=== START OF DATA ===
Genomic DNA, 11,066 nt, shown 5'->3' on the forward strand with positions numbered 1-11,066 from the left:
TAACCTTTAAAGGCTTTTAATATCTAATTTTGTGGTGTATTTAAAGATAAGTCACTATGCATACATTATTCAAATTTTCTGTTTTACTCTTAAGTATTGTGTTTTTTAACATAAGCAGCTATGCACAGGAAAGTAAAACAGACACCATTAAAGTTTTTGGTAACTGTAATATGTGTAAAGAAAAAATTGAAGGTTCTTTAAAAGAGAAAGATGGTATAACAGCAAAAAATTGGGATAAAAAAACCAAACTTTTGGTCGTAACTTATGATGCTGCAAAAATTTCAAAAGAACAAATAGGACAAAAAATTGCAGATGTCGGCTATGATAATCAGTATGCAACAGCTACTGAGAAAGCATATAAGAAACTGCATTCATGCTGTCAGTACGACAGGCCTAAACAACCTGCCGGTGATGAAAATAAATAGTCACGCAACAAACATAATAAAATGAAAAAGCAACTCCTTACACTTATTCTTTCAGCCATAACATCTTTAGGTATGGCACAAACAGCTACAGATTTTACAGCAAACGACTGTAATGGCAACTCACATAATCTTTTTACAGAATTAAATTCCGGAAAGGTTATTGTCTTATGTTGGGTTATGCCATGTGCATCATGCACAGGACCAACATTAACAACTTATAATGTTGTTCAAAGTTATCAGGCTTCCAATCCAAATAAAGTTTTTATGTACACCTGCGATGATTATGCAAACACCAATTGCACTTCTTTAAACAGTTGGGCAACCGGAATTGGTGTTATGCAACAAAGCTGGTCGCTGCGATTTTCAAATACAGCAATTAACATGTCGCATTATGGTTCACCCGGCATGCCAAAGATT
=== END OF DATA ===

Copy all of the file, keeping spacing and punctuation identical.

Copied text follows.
Genomic DNA, 11,066 nt, shown 5'->3' on the forward strand with positions numbered 1-11,066 from the left:
TAACCTTTAAAGGCTTTTAATATCTAATTTTGTGGTGTATTTAAAGATAAGTCACTATGCATACATTATTCAAATTTTCTGTTTTACTCTTAAGTATTGTGTTTTTTAACATAAGCAGCTATGCACAGGAAAGTAAAACAGACACCATTAAAGTTTTTGGTAACTGTAATATGTGTAAAGAAAAAATTGAAGGTTCTTTAAAAGAGAAAGATGGTATAACAGCAAAAAATTGGGATAAAAAAACCAAACTTTTGGTCGTAACTTATGATGCTGCAAAAATTTCAAAAGAACAAATAGGACAAAAAATTGCAGATGTCGGCTATGATAATCAGTATGCAACAGCTACTGAGAAAGCATATAAGAAACTGCATTCATGCTGTCAGTACGACAGGCCTAAACAACCTGCCGGTGATGAAAATAAATAGTCACGCAACAAACATAATAAAATGAAAAAGCAACTCCTTACACTTATTCTTTCAGCCATAACATCTTTAGGTATGGCACAAACAGCTACAGATTTTACAGCAAACGACTGTAATGGCAACTCACATAATCTTTTTACAGAATTAAATTCCGGAAAGGTTATTGTCTTATGTTGGGTTATGCCATGTGCATCATGCACAGGACCAACATTAACAACTTATAATGTTGTTCAAAGTTATCAGGCTTCCAATCCAAATAAAGTTTTTATGTACACCTGCGATGATTATGCAAACACCAATTGCACTTCTTTAAACAGTTGGGCAACCGGAATTGGTGTTATGCAACAAAGCTGGTCGCTGCGATTTTCAAATACAGCAATTAACATGTCGCATTATGGTTCACCCGGCATGCCAAAGATT